Nap57, a mammalian nucleolar protein with a putative homolog in yeast and bacteria

U. Thomas Meier, Günter Blobel

Research output: Contribution to journalArticlepeer-review

222 Scopus citations


We report the identification and molecular characterization of a novel nucleolar protein of rat liver. As shown by coimmunoprecipitation this protein is associated with a previously identified nucleolar protein, Nopp140, in an apparently stoichiometric complex and has therefore been termed NAP57 (Nopp140-associated protein of 57 kD). Immunofluorescence and immunogold electron microscopy with NAP57 specific antibodies show colocalization with Nopp140 to the dense fibrillar component of the nucleolus, to coiled bodies, and to the nucleoplasm. Imnmnogold staining in the nucleoplasm is occasionally seen in the form of curvilinear tracks between the nucleolus and the nuclear envelope, similar to those previously reported for Nopp140. These data suggest that Nopp140 and NAP57 are indeed associated with each other in these nuclear structures. The cDNA deduced primary structure of NAP57 shows a protein of a calculated molecular mass of 52,070 that contains a putative nuclear localization signal near its amino and carboxy terminus and a hydrophobic amino acid repeat motif extending across 84 residues. Like Nopp140, NAP57 lacks any of the known consensus sequences for RNA binding which are characteristic for many nucleolar proteins. Data bank searches revealed that NAP57 is a highly conserved protein. A putative yeast (S. cerevisiae) homolog is 71% identical. Most strikingly, there also appears to be a smaller prokaryotic (E. coli and B. subtilis) homolog that is nearly 50% identical to NAP57. This indicates that NAP57 and its putative homologs might serve a highly conserved function in both pro- and eukaryotes such as chaperoning of ribosomal proteins and/or of preribosome assembly.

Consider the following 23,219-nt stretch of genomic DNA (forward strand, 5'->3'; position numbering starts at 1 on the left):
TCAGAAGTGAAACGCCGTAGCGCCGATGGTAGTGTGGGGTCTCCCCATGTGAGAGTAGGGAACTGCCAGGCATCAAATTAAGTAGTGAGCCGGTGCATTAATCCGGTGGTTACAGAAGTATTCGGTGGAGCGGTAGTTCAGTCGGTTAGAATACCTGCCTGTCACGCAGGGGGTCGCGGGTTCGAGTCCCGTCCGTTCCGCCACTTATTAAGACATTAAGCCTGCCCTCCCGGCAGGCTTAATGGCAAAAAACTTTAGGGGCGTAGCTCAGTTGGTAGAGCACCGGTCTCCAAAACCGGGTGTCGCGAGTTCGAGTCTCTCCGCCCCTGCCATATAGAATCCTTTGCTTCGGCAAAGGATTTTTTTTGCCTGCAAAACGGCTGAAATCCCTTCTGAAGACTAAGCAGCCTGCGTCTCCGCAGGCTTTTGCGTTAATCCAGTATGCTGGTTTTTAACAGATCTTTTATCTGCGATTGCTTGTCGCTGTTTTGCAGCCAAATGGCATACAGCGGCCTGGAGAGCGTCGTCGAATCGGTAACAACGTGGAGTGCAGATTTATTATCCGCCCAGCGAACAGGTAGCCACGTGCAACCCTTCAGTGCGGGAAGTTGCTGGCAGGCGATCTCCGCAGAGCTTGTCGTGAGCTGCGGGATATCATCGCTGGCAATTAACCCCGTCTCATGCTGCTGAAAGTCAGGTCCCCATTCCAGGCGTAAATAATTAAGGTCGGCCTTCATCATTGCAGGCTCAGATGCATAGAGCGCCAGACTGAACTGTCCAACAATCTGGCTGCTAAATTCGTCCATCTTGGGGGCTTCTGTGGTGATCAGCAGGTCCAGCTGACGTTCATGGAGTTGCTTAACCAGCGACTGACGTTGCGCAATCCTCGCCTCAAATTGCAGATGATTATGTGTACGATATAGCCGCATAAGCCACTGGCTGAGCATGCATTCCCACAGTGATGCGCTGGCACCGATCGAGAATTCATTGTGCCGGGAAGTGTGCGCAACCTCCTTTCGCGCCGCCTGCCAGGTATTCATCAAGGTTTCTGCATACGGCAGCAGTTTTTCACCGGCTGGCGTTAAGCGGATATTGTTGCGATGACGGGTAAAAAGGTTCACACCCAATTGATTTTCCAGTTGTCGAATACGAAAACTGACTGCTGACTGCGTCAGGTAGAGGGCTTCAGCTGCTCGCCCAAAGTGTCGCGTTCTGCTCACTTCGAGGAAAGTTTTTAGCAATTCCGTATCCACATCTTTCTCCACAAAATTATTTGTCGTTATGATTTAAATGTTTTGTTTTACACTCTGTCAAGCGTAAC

Original languageEnglish (US)
Pages (from-to)1505-1514
Number of pages10
JournalJournal of Cell Biology
Issue number6 I
StatePublished - Dec 1994

ASJC Scopus subject areas

  • Cell Biology


Dive into the research topics of 'Nap57, a mammalian nucleolar protein with a putative homolog in yeast and bacteria'. Together they form a unique fingerprint.

Cite this